They all came through Japan: the 9th Division fighting in the Delta - the Riverines - the 1st Air Cav, the 101st, the 4th and the 25th, the 1st and the 173rd, the chopper pilots and the RTOs, the forward observers, the cooks, the medics and the sergeants, the colonels and the contractors, the Special Forces troopers and the Rangers, the heroes and the ones under military arrest, the drug addicts and the killers.
Ronald J. Glasser was a pediatrician assigned to the Army station hospital in Camp Zama, Japan, during the Vietnam War. Times being what they were, he found himself working on a lot of the wounded who had been medevac'd from the war zone, and eventually writing about the experience. 365 Days isn't Glasser's story; it isn't even a coherent narrative. What it is, is a collection of vignettes about Americans in Vietnam, pretty much as Glasser says in the foreword that I quoted at the beginning of this. Some of them are gripping. Some are sad. Some are extremely creepy ("Gentlemen, It Works" in particular) while others are grimly amusing ("No Fucken Cornflakes") - and some will leave scars. You'll know them when you find them.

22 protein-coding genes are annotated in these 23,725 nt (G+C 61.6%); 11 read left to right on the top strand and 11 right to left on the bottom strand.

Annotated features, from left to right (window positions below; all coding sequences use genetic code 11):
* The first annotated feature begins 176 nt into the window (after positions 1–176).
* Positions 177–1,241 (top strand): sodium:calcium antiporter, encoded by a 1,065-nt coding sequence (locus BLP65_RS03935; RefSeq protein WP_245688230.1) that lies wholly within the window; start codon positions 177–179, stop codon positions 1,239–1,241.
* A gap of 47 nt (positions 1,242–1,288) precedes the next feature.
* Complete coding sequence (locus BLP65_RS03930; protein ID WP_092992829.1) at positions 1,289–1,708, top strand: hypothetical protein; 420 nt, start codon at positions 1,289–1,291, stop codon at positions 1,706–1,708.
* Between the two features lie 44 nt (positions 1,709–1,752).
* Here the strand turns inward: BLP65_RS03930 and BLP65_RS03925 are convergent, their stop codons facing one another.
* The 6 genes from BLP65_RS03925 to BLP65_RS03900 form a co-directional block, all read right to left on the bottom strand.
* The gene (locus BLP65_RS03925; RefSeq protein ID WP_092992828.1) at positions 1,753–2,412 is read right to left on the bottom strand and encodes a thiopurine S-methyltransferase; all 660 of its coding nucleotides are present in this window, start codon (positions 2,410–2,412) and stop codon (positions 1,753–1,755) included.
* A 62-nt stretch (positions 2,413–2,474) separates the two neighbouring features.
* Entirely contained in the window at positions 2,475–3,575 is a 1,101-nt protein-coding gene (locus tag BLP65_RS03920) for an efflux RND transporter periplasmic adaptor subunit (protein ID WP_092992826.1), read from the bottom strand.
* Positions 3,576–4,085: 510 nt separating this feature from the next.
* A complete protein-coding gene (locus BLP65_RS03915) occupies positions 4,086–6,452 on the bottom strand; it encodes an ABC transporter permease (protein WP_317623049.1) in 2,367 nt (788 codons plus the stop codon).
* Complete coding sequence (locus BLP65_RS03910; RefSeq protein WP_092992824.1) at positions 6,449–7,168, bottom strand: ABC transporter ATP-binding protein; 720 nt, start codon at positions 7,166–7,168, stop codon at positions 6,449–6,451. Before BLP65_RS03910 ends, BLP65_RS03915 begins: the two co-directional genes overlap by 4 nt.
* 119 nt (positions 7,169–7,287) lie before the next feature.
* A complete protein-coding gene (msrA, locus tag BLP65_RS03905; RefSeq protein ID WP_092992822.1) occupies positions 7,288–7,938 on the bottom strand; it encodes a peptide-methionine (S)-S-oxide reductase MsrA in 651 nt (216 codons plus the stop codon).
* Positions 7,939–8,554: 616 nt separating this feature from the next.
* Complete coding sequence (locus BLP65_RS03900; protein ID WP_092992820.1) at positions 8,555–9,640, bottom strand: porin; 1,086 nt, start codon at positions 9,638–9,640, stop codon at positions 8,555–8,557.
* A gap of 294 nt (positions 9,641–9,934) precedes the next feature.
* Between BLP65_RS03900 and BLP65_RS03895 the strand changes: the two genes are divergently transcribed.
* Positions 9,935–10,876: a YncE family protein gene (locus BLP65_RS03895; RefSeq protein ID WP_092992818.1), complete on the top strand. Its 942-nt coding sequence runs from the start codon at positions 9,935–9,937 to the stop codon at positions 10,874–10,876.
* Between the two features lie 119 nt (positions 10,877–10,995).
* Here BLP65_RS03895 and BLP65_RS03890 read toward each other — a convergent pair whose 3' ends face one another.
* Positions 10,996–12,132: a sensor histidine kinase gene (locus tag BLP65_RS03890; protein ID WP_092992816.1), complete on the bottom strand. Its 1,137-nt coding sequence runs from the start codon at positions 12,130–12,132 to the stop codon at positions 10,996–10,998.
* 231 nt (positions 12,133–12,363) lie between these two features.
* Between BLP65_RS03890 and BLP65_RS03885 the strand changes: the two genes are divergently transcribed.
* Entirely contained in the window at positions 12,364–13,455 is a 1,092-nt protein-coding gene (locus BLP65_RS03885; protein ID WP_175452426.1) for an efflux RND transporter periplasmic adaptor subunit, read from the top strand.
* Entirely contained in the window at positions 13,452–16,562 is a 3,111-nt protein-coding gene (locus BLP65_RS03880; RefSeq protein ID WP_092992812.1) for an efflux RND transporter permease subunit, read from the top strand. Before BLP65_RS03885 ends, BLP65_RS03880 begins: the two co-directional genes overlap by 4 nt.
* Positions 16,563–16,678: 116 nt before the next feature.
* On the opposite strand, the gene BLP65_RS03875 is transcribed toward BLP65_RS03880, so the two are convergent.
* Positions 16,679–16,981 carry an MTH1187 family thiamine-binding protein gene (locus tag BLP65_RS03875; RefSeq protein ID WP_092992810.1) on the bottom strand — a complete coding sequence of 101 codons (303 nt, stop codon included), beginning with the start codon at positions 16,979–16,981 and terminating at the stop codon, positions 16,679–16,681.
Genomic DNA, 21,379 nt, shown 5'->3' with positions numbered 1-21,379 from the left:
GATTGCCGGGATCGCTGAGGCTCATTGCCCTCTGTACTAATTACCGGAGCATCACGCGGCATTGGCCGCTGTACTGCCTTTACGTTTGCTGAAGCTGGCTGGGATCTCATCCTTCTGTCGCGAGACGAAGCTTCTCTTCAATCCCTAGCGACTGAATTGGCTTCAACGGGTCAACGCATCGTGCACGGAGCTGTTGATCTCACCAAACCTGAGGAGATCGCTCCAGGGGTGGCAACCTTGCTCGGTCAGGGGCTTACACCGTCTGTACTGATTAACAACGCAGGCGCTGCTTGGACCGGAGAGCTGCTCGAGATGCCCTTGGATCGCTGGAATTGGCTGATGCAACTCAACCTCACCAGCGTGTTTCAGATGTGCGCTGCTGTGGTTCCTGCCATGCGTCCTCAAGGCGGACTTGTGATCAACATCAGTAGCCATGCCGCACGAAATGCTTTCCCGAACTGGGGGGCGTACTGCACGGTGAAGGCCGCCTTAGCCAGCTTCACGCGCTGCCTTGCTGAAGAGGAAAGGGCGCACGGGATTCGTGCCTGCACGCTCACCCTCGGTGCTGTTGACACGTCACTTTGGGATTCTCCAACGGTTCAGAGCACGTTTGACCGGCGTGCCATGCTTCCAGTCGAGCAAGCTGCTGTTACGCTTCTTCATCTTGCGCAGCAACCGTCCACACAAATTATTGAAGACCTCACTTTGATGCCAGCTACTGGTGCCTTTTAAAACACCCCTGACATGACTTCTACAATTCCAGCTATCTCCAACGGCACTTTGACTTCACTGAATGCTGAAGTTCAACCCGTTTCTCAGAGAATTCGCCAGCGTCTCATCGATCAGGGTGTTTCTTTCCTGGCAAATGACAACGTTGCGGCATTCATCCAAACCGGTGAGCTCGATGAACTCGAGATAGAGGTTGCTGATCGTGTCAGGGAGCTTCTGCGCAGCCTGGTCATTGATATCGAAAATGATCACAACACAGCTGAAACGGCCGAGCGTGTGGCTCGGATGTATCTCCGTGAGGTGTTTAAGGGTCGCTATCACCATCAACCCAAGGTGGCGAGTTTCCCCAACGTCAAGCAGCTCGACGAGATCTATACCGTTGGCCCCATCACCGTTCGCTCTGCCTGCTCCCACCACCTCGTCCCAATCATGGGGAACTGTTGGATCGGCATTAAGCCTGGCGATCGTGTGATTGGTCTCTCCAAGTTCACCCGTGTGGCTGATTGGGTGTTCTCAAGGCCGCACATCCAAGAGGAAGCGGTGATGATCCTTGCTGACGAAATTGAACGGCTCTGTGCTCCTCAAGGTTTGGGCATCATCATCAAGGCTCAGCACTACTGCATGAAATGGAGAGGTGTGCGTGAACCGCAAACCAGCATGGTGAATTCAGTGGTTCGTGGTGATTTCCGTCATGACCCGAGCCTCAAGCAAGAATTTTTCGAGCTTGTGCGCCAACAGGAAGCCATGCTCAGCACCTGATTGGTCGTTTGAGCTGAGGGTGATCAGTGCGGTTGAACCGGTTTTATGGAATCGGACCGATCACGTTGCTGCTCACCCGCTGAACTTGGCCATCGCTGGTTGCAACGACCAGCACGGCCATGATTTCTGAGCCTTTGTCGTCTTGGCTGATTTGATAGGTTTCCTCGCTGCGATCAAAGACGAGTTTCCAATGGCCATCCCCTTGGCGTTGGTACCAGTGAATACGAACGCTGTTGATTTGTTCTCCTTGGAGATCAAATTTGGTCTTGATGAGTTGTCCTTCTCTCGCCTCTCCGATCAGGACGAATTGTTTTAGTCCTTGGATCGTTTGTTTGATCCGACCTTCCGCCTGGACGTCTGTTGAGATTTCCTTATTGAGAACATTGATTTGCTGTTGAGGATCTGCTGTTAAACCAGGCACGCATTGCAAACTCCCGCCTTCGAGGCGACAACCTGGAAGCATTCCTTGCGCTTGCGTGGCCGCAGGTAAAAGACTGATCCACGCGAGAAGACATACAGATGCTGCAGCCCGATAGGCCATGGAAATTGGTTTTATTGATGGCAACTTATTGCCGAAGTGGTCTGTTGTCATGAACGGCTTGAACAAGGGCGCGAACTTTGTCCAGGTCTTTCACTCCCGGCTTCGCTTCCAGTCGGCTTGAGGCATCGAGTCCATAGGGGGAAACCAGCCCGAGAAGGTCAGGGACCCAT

There have been a lot of books written about Vietnam, and I probably read far too many of them when I was in high school. I'm pretty sure it affected how I viewed the Army, and not for the better; all the more so since the Army of the 1980s in Europe was not what it had been during Vietnam. So much the worse for me. This book, though, I couldn't stay away from. I must have checked out every copy from the county library and the local base libraries at least half a dozen times, reading and re-reading it from cover to cover. I've long since worn out my first copy, and the second one's spine is starting to go. I don't know if I can really call it one of my favorite books, but it's a part of who I am, and it would bother me not to have a copy on hand.
Even as (the lighter) sparked into flame, Brock swung around and knocked it out of his hand. Sputtering, it hit the ground and went out. There was an embarrassed silence.
"It's all right, Lieutenant," the Captain said, bending to pick it up. "There's no one out there any more."